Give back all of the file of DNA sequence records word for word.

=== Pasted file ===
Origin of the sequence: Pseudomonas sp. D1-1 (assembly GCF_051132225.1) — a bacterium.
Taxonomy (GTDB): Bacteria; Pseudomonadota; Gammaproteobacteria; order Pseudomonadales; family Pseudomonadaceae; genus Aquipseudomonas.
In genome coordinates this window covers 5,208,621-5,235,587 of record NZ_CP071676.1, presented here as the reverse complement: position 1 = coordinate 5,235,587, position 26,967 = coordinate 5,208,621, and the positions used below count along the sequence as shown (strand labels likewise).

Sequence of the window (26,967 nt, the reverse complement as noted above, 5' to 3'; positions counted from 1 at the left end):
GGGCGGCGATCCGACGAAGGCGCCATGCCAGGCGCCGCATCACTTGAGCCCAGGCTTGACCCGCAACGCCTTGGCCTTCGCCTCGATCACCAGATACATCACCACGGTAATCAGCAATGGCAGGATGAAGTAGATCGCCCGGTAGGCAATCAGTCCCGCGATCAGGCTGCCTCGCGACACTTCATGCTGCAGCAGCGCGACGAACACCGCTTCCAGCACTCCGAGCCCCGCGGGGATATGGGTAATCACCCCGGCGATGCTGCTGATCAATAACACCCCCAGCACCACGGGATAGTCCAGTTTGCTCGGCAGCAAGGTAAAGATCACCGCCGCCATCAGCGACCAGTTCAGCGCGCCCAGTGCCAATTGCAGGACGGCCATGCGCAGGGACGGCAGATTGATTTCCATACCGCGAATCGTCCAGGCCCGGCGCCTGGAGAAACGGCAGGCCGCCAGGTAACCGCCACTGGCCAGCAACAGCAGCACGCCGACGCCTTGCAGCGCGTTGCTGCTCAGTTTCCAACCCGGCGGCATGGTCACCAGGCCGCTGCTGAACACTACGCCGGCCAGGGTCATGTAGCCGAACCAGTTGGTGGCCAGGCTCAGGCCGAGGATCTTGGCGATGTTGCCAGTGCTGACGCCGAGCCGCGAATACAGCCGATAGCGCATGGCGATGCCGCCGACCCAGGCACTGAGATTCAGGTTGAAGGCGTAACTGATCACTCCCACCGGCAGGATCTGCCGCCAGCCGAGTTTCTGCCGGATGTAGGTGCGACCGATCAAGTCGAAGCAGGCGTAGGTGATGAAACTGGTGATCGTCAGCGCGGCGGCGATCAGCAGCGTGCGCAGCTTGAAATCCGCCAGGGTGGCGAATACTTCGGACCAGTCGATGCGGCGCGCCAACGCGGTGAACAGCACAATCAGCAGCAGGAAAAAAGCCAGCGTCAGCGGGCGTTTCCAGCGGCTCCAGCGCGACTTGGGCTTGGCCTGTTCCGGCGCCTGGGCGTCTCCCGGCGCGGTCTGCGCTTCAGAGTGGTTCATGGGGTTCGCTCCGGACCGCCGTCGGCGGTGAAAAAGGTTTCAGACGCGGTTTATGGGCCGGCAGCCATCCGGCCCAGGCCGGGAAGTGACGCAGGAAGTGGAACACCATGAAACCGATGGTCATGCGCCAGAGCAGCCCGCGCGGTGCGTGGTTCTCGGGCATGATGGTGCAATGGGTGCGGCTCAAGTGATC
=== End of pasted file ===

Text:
Origin of the sequence: Pseudomonas sp. D1-1 (assembly GCF_051132225.1) — a bacterium.
Taxonomy (GTDB): Bacteria; Pseudomonadota; Gammaproteobacteria; order Pseudomonadales; family Pseudomonadaceae; genus Aquipseudomonas.
In genome coordinates this window covers 5,208,621-5,235,587 of record NZ_CP071676.1, presented here as the reverse complement: position 1 = coordinate 5,235,587, position 26,967 = coordinate 5,208,621, and the positions used below count along the sequence as shown (strand labels likewise).

Sequence of the window (26,967 nt, the reverse complement as noted above, 5' to 3'; positions counted from 1 at the left end):
GGGCGGCGATCCGACGAAGGCGCCATGCCAGGCGCCGCATCACTTGAGCCCAGGCTTGACCCGCAACGCCTTGGCCTTCGCCTCGATCACCAGATACATCACCACGGTAATCAGCAATGGCAGGATGAAGTAGATCGCCCGGTAGGCAATCAGTCCCGCGATCAGGCTGCCTCGCGACACTTCATGCTGCAGCAGCGCGACGAACACCGCTTCCAGCACTCCGAGCCCCGCGGGGATATGGGTAATCACCCCGGCGATGCTGCTGATCAATAACACCCCCAGCACCACGGGATAGTCCAGTTTGCTCGGCAGCAAGGTAAAGATCACCGCCGCCATCAGCGACCAGTTCAGCGCGCCCAGTGCCAATTGCAGGACGGCCATGCGCAGGGACGGCAGATTGATTTCCATACCGCGAATCGTCCAGGCCCGGCGCCTGGAGAAACGGCAGGCCGCCAGGTAACCGCCACTGGCCAGCAACAGCAGCACGCCGACGCCTTGCAGCGCGTTGCTGCTCAGTTTCCAACCCGGCGGCATGGTCACCAGGCCGCTGCTGAACACTACGCCGGCCAGGGTCATGTAGCCGAACCAGTTGGTGGCCAGGCTCAGGCCGAGGATCTTGGCGATGTTGCCAGTGCTGACGCCGAGCCGCGAATACAGCCGATAGCGCATGGCGATGCCGCCGACCCAGGCACTGAGATTCAGGTTGAAGGCGTAACTGATCACTCCCACCGGCAGGATCTGCCGCCAGCCGAGTTTCTGCCGGATGTAGGTGCGACCGATCAAGTCGAAGCAGGCGTAGGTGATGAAACTGGTGATCGTCAGCGCGGCGGCGATCAGCAGCGTGCGCAGCTTGAAATCCGCCAGGGTGGCGAATACTTCGGACCAGTCGATGCGGCGCGCCAACGCGGTGAACAGCACAATCAGCAGCAGGAAAAAAGCCAGCGTCAGCGGGCGTTTCCAGCGGCTCCAGCGCGACTTGGGCTTGGCCTGTTCCGGCGCCTGGGCGTCTCCCGGCGCGGTCTGCGCTTCAGAGTGGTTCATGGGGTTCGCTCCGGACCGCCGTCGGCGGTGAAAAAGGTTTCAGACGCGGTTTATGGGCCGGCAGCCATCCGGCCCAGGCCGGGAAGTGACGCAGGAAGTGGAACACCATGAAACCGATGGTCATGCGCCAGAGCAGCCCGCGCGGTGCGTGGTTCTCGGGCATGATGGTGCAATGGGTGCGGCTCAAGTGATC